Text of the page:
Biden Thinks Oil Will Be Around For A Decade—It’ll Be Much Longer

Biden in the State of the Union speech: oil will be needed for at least another 10 years

Independent experts agree that global oil and natural gas demand will increase over the next 30 years

Even as total oil demand peaks before 2050, demand is unlikely to fall off a cliff.

The United States will need oil production for at least another decade, President Joe Biden said in his State of the Union address earlier this month.  Analysts and major forecasters say that globally, it could be at least another decade until oil demand peaks, and even after that, consumption will not fall off a cliff. Instead, in most scenarios, oil demand is set for a long and slow decline through 2050, but even in 2050, the world will need oil, all forecasters say.       

“At Least Another Decade”

President Biden slammed Big Oil in his State of the Union address, saying, “Have you noticed — Big Oil just reported its profits. Record profits. Last year, they made $200 billion in the midst of a global energy crisis. I think it’s outrageous.”  

Then he veered off the prepared speech and said that in talks with some oil companies, they told him why they didn’t invest more to increase domestic production. 

“And when I talked to a couple of them, they say, “We were afraid you were going to shut down all the oil wells and all the oil refineries anyway, so why should we invest in them?” I said, “We’re going to need oil for at least another decade, and that’s going to exceed…” — and beyond that. We’re going to need it. Production.” 

The President and his Administration are calling on energy firms to boost oil production in the short term to keep American gasoline prices low. But the industry wants long-term policy encouraging investment in supply and assurances that the U.S. oil and gas industry will be treated as an asset, not a liability. Oil firms want to know whether their potential future investments have a chance to make returns and not be botched by federal regulatory and policy hurdles. 

Since President Biden took office, the American Petroleum Institute (API) has called on policymakers to ensure U.S. oil production is thriving. 

In one of the latest initiatives, API proposed a policy plan for Congress to promote policies enabling investment in the U.S. oil, gas, and refining sectors.

“Independent experts agree that global oil and natural gas demand will increase over the next 30 years. And nearly half of the world’s energy is expected to come from natural gas and oil in 2050,” API President and CEO Mike Sommers said last month, commenting on the plan. 

“That demand will be met one way or another. If America does not meet it, it will be met by countries that do not share our security interests, environmental standards, or values,” Sommers added. 

Peak Demand Doesn’t Mean ‘No Oil’

Global fossil fuel consumption is expected to peak or plateau within this decade, accelerated by the policy and trade flow shifts following the Russian invasion of Ukraine, the International Energy Agency (IEA) said in its latest annual report last year. 

For the first time ever, a World Energy Outlook scenario from the IEA based on the current government policies and settings has global demand for every fossil fuel showing a peak or plateau, the agency said in its World Energy Outlook 2022. Even natural gas, which was previously expected to continue rising, could now join coal and oil in peaking around 2030, per the IEA’s latest estimates.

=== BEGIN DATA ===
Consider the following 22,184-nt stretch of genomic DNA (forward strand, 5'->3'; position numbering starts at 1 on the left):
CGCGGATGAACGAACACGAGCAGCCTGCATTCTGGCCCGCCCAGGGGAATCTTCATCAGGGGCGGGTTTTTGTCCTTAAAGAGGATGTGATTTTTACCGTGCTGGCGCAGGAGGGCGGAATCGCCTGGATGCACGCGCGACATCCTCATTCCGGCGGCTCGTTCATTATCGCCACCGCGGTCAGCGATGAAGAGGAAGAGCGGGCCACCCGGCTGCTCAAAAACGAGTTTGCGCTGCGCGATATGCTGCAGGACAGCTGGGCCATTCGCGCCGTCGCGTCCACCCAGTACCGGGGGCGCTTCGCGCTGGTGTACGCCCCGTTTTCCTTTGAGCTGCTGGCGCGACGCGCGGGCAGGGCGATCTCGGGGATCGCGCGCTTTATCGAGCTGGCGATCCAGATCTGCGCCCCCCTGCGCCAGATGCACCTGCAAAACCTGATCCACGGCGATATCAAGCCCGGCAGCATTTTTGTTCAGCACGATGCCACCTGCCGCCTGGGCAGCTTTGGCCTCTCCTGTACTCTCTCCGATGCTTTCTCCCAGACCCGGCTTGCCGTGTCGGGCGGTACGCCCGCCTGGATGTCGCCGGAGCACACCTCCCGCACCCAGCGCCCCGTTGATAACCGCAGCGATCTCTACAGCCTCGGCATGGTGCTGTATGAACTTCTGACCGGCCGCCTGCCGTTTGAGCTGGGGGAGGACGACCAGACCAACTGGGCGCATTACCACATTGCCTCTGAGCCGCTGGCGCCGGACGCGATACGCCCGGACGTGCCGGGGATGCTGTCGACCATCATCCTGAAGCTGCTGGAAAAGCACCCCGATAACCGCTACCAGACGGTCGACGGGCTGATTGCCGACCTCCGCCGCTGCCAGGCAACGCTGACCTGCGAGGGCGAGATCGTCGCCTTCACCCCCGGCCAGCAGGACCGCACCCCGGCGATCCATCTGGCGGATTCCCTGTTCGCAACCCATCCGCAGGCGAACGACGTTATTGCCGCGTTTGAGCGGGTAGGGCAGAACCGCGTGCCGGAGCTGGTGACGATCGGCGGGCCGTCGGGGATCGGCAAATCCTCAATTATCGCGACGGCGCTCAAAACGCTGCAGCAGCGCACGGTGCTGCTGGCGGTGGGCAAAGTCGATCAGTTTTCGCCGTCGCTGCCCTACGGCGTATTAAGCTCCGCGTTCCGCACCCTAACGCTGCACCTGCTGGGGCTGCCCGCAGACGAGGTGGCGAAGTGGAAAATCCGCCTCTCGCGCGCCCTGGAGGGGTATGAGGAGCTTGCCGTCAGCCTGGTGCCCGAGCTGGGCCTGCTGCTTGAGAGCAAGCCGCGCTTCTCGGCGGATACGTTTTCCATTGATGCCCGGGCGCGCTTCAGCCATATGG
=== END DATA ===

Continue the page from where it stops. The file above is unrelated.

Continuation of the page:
According to the BP Energy Outlook 2023, oil demand is expected to peak between the late 2020s and early 2030s as the Russian invasion of Ukraine is accelerating investment in clean energy and governments are looking to bolster energy security with higher shares of renewables in the energy mix. 

However, BP’s chief economist Spencer Dale said, “The scale of the economic and social disruptions over the past year associated with the loss of just a fraction of the world’s fossil fuels has also highlighted the need for the transition away from hydrocarbons to be orderly‎.”  

BP’s CEO Bernard Looney also stressed “an orderly” transition when he announced this month that the supermajor would be producing more oil and gas for longer, and now aims for a fall of 20% to 30% in emissions from the carbon in its oil and gas production in 2030 compared to a 2019 baseline, lower than the previous aim of 35-40%. 

Whatever the speed of the energy transition, the world will still need oil and gas for decades. Industry professionals say that exploration and production will still be needed because the rate of depletion of existing fields is faster than the rate at which oil demand is expected to begin falling once it peaks, probably at some point around 2030. 

Known fields alone cannot meet oil and gas demand to 2050, Andrew Latham, Vice President, Energy Research at Wood Mackenzie, said in a report this month.  

“The world is far from the end of the hydrocarbon era,” Latham said, adding that in WoodMac’s base-case Energy Transition Outlook (ETO), oil demand peaks in 2030, before declining slowly to 94 million barrels per day (bpd) in 2050. Even in the Accelerated Energy Transition (AET) outlook of global net zero by 2050 and achieving the most ambitious targets in the Paris Agreement, oil demand will still be 33 million bpd by 2050. 

“We see enough advantaged resources to satisfy only about half of our base-case oil and gas demand forecast to 2050,” Latham says. According to WoodMac, “advantaged resources” are the supply of lower-cost, lower-carbon barrels. And this supply remains scarce, the consultancy notes.